Dr Ron Smith joined the British helicopter company Westland in 1975, working in Research Aerodynamics, remotely piloted helicopters, before becoming Head of Future Projects. He had a strong influence on the design of the NH90, and was involved in the assessment of the Apache for Britain. He also explored a variety of exotic future technologies for Westland. One such exotic machine was a previously secret stealth attack helicopter. In our exclusive interview he revealed some fascinating insights into the shadowy world of advanced military helicopters.
- Which of the advanced concepts you worked on would you have most liked to see fly?
There are a number of concepts that were not formally issued with WG numbers that my team worked on, including a purely commercial large transport helicopter with a clean streamlined fuselage and an S-76 style retractable undercarriage.
Five options were put forward as WG30 developments to address the payload range limitations inherent in retention of the existing dynamic system (rotor and main gearbox). These all featured five blades and an increased rotor diameter, coupled with a new advanced technology main gearbox using high ratio conformal gears.
The WG30-300 was built, but retained the existing gearbox and rotor diameter, it being judged that the development costs of a new gearbox and rotor design were unaffordable at the time. I do not have any copies of drawings of these concepts.
Stealth attack helicopters
A number of attack helicopter studies were carried out building on technologies being developed by Advanced Engineering and associated work coming from the MoD/RAE Applied Research budgets. These started with a low signature attack helicopter (WG44) based on Lynx dynamics, that evolved into the larger WG45 and WG47, which also featured low signatures and anticipated in some respects features of the Boeing Sikorsky Comanche project.
The WG44 project dated from 1982 – and was presented at a highly classified conference during the Falkland’s War. WG44 was an in-house project in response to a request from the then Research Director asking where we would go to demonstrate our technology in the context of an attack helicopter based on Lynx dynamics. The other derivatives flowed from that starting point and included wind tunnel and radar models. Although initially in-house, some of this material was reported to UK MoD, but their procurement route ultimately favoured adaptation of a proven design, rather than development of a new type.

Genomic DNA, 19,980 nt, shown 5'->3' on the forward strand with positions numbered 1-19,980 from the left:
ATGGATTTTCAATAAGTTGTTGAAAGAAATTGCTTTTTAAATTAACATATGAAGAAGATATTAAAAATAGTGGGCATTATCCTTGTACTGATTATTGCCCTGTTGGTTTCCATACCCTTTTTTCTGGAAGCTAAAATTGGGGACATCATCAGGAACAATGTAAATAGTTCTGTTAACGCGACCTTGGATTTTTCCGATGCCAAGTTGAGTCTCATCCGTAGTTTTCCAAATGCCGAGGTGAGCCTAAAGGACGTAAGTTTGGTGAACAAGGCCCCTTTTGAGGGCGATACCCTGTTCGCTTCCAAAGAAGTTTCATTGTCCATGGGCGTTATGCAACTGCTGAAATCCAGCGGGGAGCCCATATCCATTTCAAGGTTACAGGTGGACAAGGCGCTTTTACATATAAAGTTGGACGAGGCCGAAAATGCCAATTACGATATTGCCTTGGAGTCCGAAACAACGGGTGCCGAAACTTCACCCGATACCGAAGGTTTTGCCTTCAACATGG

Light Attack Helicopter (LAH) and Light Combat Helicopter (LCH)
WG44 using Lynx dynamics with
Shaped fuselage, coated canopy and retractable weapons for reduced radar signature
WG45 – new dynamic system and greater emphasis on IR signature reduction
WG47 – WG45 with revised canopy shape to reduce specular reflection (glint) I should have liked to have seen WG45 fly.
UPDATE ON WG45/47 attack helo here.
Another concept I should have liked to see is an Advanced Compound Technology Demonstrator. Here, I would have started with the speed record G-LYNX with a small auxiliary wing (possibly with planned incremental steps to lift augmentation via circulation control) and variable cycle engines to provide propulsion.
If you were to design a new generation helicopter gunship, what would it look like and feature?
I guess that this depends on the role / threat. Today you need to operate in asymmetric conflict as well as in templated warfare against high end threats. Crashworthiness is an essential for all designs and a number of other features would be standard (e.g. ability to detect and avoid wires and survive wire strikes as far as possible).